Using Routines to Combat Decision Fatigue 3/18/2019
Every morning, I go through the same routine. As soon as I wake up, I open my journal and do a couple of pages of freewriting while having a black coffee. Then, I jump into my workout for the day, whether it’s kettlebells on Mondays, Wednesdays and Fridays or a run on Tuesdays, Thursdays and Saturdays. Then I shower and get dressed for work. Since I work from home, that means one of my pairs of Origin USA joggers, a t-shirt and my Doc Martens sneakers.
Same routine. Every. Single. Morning.
On a macro-level, my days are broken up into routines, as well. First half of my day – whenever possible – is focused on creative tasks, such as writing, editing, recording videos. Creating content. After lunch, I focus on calls, administrative tasks and other work.
The reason why I do these routines, and why – if you are a buyer or entrepreneur with a million decisions to make each day – you should, too, is to avoid decision-fatigue.
Decision fatigue refers to the steadily deteriorating quality of decisions that occur after a long period of decision-making. Think of your decision-making capability as a battery, and every time you have to make a decision, regardless of whether it’s a big decision or a minor decision, that battery gets depleted a little. The more decisions you make throughout the day, the less juice you have in the battery for future decisions, and we make literally thousands of decisions each day. So if you use up this juice making a lot of minor decisions – such as what you're going to wear for the day, what you're going to eat for breakfast, whether or not to work out -- you're depleting a lot of that battery’s juice and you're going to have less decision-making power left for those important decisions that are crucial to your job or to your life.
Decision fatigue can lead to some serious consequences. In a research study published by the National Academy of Sciences, psychologists examined the factors that impact whether or not a judge approves a criminal for parole, and found that judges tended to give more favorable rulings earlier in the day, and the number of these favorable rulings dropped steadily until just before lunch, when almost none of the criminals received parole. The number of favorable rulings then picked up again after the lunch break, then dropped again toward the end of the day. The same happens with your decisions, whether business or personal. After a long bout of prolonged decision-making, the quality of these decisions drops.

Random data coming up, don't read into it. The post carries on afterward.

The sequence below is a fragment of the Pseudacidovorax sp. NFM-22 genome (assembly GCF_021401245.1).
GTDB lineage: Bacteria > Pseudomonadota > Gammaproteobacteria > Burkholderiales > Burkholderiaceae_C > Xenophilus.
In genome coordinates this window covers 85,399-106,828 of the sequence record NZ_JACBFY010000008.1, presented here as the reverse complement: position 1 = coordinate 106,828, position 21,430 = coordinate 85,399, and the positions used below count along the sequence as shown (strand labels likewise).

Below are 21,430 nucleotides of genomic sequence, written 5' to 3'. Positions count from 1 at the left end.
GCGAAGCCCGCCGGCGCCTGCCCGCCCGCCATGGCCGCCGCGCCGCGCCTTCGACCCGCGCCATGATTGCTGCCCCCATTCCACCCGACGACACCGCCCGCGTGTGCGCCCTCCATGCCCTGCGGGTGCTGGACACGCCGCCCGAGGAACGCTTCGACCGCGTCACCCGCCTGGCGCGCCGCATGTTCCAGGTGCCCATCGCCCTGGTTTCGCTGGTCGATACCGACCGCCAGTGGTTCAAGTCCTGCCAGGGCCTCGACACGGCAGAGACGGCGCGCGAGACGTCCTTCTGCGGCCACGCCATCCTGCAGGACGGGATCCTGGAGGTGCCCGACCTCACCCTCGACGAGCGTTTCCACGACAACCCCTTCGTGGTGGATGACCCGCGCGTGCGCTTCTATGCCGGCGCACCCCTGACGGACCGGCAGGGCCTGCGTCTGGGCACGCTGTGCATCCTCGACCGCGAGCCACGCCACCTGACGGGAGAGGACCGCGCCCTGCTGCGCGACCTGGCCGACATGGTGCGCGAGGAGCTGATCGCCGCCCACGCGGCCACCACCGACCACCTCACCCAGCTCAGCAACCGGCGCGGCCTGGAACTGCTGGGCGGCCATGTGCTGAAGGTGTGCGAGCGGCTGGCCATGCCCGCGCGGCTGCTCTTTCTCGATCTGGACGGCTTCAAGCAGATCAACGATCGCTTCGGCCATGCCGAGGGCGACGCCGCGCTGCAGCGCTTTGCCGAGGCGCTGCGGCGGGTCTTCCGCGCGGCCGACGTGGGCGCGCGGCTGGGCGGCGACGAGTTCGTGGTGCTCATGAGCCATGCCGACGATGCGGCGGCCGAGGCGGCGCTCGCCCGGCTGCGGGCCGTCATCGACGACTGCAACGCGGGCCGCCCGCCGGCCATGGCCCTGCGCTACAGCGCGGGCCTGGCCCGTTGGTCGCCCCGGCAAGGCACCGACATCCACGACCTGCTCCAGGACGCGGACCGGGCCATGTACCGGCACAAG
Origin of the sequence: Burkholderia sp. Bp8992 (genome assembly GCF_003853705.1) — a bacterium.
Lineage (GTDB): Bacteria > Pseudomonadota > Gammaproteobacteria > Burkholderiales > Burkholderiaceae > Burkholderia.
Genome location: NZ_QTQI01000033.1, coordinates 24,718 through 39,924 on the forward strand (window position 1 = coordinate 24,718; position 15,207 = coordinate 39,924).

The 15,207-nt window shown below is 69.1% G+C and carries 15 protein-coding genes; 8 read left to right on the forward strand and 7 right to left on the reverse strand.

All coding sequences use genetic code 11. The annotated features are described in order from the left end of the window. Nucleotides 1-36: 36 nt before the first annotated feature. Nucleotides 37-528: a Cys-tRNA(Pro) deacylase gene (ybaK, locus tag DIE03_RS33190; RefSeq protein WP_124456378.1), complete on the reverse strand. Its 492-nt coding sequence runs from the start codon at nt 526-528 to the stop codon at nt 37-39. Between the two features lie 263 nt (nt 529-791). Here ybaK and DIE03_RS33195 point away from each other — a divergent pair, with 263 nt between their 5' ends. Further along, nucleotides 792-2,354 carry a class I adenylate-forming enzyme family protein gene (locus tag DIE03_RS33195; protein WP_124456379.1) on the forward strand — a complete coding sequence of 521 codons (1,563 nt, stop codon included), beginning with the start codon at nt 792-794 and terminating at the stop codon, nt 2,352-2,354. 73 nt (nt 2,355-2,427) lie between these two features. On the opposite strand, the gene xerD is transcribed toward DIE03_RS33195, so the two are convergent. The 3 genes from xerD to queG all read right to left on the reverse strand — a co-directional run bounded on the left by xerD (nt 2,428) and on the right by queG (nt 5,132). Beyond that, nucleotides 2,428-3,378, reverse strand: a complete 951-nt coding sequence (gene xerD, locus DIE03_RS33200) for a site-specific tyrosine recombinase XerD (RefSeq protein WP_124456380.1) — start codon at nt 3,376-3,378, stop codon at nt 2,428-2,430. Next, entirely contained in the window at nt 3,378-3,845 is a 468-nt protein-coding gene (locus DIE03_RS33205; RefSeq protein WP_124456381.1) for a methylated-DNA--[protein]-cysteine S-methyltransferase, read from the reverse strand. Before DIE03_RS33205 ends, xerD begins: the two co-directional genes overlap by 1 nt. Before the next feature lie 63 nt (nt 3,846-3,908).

One way to lessen the impact of decision fatigue is by establishing routines, or habits throughout your day in which tasks are executed automatically, without having to use up your decision-making juice in deciding whether or not to do them. You just DO.
In some cases this is easy. Getting your coffee each morning and throwing on some clothes is not particularly taxing; motivating yourself to work out, especially for some people or if we are tired, is. Going back and forth deciding whether or not to go for that run can use up a lot of valuable decision-making energy, energy better spent on more important tasks.
Establishing these routines is not easy. In the beginning, you have to consistently force yourself to stick to them until they become a habit. How long does it take to establish such habits? In one frequently-cited study, published in the European Journal of Social Psychology, health psychology researcher Phillippa Lally and her research team concluded that it takes an average of 66 days to establish a new habit. That means 66 days of forcing yourself to regularly undergo a task before it becomes a habit.
How you approach your day can also be broken up into routines, and this is another key component of avoiding decision fatigue. When it comes to the important decisions – those mission-critical ones, the earlier in the day you can make them, the better, as decision fatigue starts to set in as the day progresses and the amount of decisions we make piles up. Because of this, one routine that is critical to adapt is reserving your mornings for your most important or toughest decisions (in many cases, they are one and the same). This is why I try to leave my mornings open for content creation, as that’s the most important component of my job.
But what if you can’t avoid a day of decision-making, such as buyers participating in ECRM programs, who are making hundreds of decisions in meetings throughout the day? One way to add juice to the decision-making battery is to take a quick power nap. A quick 20-minute nap helps to “reset” the mind’s decision-making capabilities and improves mental clarity. However, this is not always convenient. If you can’t squeeze in a power nap, stepping outside or doing some activity where you can let your mind go offline and wander for a bit (they call activating the default mode network) can help restore some of your decision-making capabilities. (Incidentally, at ECRM sessions we do a lot to reduce our participant's decision-making load, such as setting up their appointment schedules, providing all meals, and being on hand for any issues that might come up.)
Additionally, a quick snack, particularly something with glucose (preferably fruit) also helps to get some glucose into the brain to provide more literal decision-making energy, since the brain runs primarily on glucose. You can also do this with snacks or candy, but that can also lead to crashing later on, which will be counter-productive.
So if you want to boost the quality of your decisions – which will not only enhance your productivity but will boost your performance -- get into the routine of getting into routines, focus on those tough decisions earlier in the day – and save the less crucial tasks for later!